Sermon: Pentecost Sunday 2017

 

Sermon preached at Cathays Methodist Church, Cardiff:

 

May I speak, and may we listen, in the name of God who is Father, Son and Holy Spirit. Amen.

 

“In the last days it will be, God declares,
that I will pour out my Spirit upon all flesh,
and your sons and your daughters shall prophesy,
and your young men shall see visions,
and your old men shall dream dreams.
Even upon my slaves, both men and women,
in those days I will pour out my Spirit;
and they shall prophesy.
And I will show portents in the heaven above
and signs on the earth below,
blood, and fire, and smoky mist.
The sun shall be turned to darkness
and the moon to blood,
before the coming of the Lord’s great and glorious day.
Then everyone who calls on the name of the Lord shall be saved.”

 

Today, the Church remembers that moment in the history of the Church when the disciples – gathered together, received the Holy Spirit.

A whirlwind of power – a day of excitement, confusion, panic, calm, new life and empowerment. Suddenly this thing that Jesus had told them he would send, this thing that Jesus told them was coming was finally here! And they knew it. It was obvious.

After all that time between Jesus being taken up into the clouds at the Ascension, when they were left waiting for the Holy Spirit – that Spirit, that gift that Jesus told them would come they knew not how or when….it had finally come. And once it had done, they knew that their lives would not be the same, that Jesus hadn’t forgotten them, that Christ hadn’t broken his promises – but most importantly that Jesus was still active in their midsts.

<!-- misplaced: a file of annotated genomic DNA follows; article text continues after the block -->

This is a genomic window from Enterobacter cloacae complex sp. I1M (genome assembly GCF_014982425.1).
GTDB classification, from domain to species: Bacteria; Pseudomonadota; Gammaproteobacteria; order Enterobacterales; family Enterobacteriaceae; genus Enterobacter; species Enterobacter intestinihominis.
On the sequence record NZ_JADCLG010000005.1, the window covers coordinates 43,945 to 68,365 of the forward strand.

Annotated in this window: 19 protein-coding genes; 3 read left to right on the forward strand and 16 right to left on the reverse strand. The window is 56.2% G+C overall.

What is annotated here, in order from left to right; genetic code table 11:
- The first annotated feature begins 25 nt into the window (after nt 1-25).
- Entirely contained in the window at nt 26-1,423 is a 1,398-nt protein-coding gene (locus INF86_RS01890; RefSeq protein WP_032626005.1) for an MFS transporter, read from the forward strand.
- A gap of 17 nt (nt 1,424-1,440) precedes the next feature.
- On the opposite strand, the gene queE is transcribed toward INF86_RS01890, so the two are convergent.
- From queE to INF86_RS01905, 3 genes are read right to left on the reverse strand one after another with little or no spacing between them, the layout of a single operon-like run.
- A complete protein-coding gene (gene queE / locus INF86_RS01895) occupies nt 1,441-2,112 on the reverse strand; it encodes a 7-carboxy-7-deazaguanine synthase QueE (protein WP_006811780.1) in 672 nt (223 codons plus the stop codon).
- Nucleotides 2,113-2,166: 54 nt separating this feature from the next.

No longer were they orphans without a leader and teacher and friend but they were a people set ablaze by the Spirit of God…

This Spirit of fire,

This Spirit of wisdom,

This Spirit of knowledge, understanding and unity….

This Spirit which breaks down barriers of culture, of language, of religion, of class – suddenly all who were together in that place, which acts tells us were ‘from every nation under heaven’ though from different locations and of different languages were able to speak to and be understood by the other.

In Acts 2 verse 9 we get that amazing list: ‘Parthians, Medes, Elamites, and residents of Mesopotamia, Judea and Cappadocia, Pontus and Asia, Phrygia and Pamphylia, Egypt and the parts of Libya belonging to Cyrene, and visitors from Rome, both Jews and proselytes, Cretans and Arabs—in our own languages we hear them speaking about God’s deeds of power.’ 

It’s really no wonder that people began to think the disciples were drunk, acting like a crowd of fools – in a frenzy of excitement and speaking in tongues…looking and sounding as though they themselves were completely out of control.

 

And what had happened?

Well, a gift had been given to them – a gift had been given to the Church.

Not an object,

Not an item,

Not an idol to be worshipped,

Not even a set of laws,

But a new way of being – a new way of seeing – a new way of living in the world as Christ’s disciples.

The eyes of their hearts were opened – God was giving them the gift which would be even better than anything they had imagined.

They were made in that instant to set their sights back on something higher – to set their sights towards heaven – from which this new power had come.

And for all their drunken behavior, Peter does seem to get what’s going on.

Peter does seem to be able to make sense of it all.

Peter can interpret and understand what is and has just occurred, and he decides it would be a pretty good opportunity to preach the Gospel to the crowds, to challenge them in their assumptions, to give them an invitation….